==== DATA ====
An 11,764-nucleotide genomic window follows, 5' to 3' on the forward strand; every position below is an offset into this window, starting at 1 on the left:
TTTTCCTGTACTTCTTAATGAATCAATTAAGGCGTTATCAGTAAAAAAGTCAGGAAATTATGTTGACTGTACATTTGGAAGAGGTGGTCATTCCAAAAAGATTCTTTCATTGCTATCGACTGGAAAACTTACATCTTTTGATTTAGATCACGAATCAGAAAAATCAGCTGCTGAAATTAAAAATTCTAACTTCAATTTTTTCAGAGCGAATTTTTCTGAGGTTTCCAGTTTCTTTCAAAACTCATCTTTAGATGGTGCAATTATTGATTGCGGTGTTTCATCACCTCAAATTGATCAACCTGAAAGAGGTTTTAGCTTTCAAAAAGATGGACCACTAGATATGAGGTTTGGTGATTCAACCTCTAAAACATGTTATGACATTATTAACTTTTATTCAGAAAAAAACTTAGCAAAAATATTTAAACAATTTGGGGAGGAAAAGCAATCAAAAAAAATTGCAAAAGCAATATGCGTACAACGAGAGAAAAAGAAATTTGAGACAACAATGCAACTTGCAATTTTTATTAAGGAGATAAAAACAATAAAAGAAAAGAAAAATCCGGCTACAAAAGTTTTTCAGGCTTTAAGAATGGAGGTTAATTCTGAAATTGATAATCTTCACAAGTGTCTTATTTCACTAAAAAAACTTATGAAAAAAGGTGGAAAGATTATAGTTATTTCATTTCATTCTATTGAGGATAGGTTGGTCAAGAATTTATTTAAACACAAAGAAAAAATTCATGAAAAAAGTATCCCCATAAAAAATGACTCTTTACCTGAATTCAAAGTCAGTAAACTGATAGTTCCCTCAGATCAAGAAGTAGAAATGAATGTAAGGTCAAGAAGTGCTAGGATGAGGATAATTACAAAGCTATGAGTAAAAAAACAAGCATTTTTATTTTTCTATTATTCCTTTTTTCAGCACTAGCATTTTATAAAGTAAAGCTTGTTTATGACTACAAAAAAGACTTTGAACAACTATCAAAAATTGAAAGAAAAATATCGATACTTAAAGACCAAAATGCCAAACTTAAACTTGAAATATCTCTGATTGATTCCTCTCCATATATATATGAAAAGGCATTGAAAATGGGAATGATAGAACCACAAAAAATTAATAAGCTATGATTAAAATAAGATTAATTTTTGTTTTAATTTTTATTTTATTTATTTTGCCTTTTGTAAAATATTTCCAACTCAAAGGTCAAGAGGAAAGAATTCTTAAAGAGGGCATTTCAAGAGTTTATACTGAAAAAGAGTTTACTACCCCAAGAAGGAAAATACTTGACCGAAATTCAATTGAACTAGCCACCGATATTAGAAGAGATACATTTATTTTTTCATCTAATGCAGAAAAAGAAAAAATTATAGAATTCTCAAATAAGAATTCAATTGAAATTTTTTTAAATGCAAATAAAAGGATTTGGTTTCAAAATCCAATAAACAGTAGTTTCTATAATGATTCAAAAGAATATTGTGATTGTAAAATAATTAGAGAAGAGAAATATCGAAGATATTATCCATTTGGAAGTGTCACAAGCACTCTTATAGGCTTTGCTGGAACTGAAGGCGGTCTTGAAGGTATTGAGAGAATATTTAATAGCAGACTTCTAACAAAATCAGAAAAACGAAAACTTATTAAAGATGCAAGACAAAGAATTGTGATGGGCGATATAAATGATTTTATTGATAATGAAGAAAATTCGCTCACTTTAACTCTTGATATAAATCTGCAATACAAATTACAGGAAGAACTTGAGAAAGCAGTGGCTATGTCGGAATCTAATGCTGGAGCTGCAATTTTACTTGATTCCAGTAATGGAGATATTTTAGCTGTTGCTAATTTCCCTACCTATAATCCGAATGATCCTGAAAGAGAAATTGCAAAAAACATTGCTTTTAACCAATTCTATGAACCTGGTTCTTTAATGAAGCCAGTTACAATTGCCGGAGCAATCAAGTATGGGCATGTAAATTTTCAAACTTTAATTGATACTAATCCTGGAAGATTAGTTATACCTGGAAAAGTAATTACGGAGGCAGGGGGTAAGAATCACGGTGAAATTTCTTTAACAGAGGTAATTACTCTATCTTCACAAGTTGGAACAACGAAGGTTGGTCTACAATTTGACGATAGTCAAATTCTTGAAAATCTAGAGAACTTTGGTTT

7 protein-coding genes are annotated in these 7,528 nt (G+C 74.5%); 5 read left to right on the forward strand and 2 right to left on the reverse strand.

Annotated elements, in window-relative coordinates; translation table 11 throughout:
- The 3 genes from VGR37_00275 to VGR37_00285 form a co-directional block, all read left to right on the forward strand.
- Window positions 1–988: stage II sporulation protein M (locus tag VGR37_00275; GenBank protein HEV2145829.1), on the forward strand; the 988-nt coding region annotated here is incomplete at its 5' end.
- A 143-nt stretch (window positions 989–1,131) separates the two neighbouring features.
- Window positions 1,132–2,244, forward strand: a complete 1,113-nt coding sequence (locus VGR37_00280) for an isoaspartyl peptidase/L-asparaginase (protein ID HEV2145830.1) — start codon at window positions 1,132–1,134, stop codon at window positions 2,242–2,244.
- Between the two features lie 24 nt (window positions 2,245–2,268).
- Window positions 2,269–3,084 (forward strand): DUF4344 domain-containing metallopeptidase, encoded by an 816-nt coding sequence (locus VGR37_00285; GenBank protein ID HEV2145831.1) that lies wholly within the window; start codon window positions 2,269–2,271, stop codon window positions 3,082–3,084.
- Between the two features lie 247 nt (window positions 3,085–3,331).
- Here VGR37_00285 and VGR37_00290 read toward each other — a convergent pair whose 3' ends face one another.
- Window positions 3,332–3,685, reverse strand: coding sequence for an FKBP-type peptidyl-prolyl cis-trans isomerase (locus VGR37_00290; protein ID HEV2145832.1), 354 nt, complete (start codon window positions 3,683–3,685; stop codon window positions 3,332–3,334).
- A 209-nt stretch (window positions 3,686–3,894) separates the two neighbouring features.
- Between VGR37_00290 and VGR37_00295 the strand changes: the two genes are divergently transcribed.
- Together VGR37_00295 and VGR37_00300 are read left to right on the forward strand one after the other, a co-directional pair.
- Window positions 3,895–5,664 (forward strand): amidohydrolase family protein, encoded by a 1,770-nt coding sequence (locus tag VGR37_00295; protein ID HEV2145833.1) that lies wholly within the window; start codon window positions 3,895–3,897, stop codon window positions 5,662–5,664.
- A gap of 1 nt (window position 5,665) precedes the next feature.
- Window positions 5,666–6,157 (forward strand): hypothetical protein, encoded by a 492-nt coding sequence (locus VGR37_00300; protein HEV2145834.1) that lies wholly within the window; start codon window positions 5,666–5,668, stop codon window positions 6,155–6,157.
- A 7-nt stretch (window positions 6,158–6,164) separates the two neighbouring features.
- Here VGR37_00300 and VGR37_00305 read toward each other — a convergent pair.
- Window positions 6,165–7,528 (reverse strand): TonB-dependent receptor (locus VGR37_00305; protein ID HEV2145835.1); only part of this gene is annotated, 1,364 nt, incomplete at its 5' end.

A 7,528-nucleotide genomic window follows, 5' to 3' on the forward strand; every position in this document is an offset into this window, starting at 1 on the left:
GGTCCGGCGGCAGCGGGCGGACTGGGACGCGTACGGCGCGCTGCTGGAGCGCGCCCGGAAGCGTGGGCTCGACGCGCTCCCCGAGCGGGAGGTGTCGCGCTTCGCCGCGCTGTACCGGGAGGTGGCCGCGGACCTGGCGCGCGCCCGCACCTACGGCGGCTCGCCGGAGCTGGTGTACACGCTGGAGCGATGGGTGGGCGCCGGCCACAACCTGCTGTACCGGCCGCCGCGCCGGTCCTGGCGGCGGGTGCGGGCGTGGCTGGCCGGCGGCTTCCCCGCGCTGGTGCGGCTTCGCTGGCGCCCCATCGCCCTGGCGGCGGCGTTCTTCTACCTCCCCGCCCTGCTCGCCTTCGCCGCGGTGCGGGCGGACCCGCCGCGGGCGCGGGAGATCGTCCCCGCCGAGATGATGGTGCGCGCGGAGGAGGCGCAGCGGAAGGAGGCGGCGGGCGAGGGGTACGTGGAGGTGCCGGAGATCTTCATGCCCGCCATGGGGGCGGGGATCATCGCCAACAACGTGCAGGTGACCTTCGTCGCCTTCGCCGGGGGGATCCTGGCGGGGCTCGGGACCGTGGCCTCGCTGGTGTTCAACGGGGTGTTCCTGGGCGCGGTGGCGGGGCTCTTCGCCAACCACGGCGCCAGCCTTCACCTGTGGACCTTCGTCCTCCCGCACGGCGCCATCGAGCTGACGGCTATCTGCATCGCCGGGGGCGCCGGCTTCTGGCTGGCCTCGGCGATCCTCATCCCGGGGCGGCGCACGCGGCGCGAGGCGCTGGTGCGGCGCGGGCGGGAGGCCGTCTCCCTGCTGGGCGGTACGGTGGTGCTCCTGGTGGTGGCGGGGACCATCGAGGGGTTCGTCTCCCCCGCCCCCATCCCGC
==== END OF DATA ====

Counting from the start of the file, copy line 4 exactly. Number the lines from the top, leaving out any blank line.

Annotated elements, in window-relative coordinates; translation table 11 throughout: